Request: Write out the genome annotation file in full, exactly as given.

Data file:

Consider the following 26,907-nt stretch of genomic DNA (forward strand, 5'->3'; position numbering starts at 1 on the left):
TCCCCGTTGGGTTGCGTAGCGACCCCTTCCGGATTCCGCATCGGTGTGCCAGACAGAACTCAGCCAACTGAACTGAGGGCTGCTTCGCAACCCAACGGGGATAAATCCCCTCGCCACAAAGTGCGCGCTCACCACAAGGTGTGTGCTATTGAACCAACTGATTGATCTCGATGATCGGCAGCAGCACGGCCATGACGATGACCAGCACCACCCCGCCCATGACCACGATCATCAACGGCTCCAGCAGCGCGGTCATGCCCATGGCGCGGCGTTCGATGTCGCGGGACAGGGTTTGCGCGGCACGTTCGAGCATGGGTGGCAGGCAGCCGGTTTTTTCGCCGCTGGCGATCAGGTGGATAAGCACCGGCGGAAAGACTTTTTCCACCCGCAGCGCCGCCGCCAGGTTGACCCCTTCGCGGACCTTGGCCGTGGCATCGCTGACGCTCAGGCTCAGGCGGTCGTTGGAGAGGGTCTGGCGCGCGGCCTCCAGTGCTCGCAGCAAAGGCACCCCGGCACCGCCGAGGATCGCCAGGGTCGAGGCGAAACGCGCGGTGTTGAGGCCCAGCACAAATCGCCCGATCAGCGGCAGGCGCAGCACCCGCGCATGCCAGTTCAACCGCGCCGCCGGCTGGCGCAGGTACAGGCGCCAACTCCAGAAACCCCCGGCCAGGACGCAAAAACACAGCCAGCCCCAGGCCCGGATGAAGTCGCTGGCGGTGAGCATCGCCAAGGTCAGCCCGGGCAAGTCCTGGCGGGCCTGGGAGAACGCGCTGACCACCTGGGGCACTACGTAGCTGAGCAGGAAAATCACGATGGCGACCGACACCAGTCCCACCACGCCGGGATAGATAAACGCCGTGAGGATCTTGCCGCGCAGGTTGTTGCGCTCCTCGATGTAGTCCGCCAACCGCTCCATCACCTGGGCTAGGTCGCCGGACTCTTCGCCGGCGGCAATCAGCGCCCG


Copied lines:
Consider the following 26,907-nt stretch of genomic DNA (forward strand, 5'->3'; position numbering starts at 1 on the left):
TCCCCGTTGGGTTGCGTAGCGACCCCTTCCGGATTCCGCATCGGTGTGCCAGACAGAACTCAGCCAACTGAACTGAGGGCTGCTTCGCAACCCAACGGGGATAAATCCCCTCGCCACAAAGTGCGCGCTCACCACAAGGTGTGTGCTATTGAACCAACTGATTGATCTCGATGATCGGCAGCAGCACGGCCATGACGATGACCAGCACCACCCCGCCCATGACCACGATCATCAACGGCTCCAGCAGCGCGGTCATGCCCATGGCGCGGCGTTCGATGTCGCGGGACAGGGTTTGCGCGGCACGTTCGAGCATGGGTGGCAGGCAGCCGGTTTTTTCGCCGCTGGCGATCAGGTGGATAAGCACCGGCGGAAAGACTTTTTCCACCCGCAGCGCCGCCGCCAGGTTGACCCCTTCGCGGACCTTGGCCGTGGCATCGCTGACGCTCAGGCTCAGGCGGTCGTTGGAGAGGGTCTGGCGCGCGGCCTCCAGTGCTCGCAGCAAAGGCACCCCGGCACCGCCGAGGATCGCCAGGGTCGAGGCGAAACGCGCGGTGTTGAGGCCCAGCACAAATCGCCCGATCAGCGGCAGGCGCAGCACCCGCGCATGCCAGTTCAACCGCGCCGCCGGCTGGCGCAGGTACAGGCGCCAACTCCAGAAACCCCCGGCCAGGACGCAAAAACACAGCCAGCCCCAGGCCCGGATGAAGTCGCTGGCGGTGAGCATCGCCAAGGTCAGCCCGGGCAAGTCCTGGCGGGCCTGGGAGAACGCGCTGACCACCTGGGGCACTACGTAGCTGAGCAGGAAAATCACGATGGCGACCGACACCAGTCCCACCACGCCGGGATAGATAAACGCCGTGAGGATCTTGCCGCGCAGGTTGTTGCGCTCCTCGATGTAGTCCGCCAACCGCTCCATCACCTGGGCTAGGTCGCCGGACTCTTCGCCGGCGGCAATCAGCGCCCG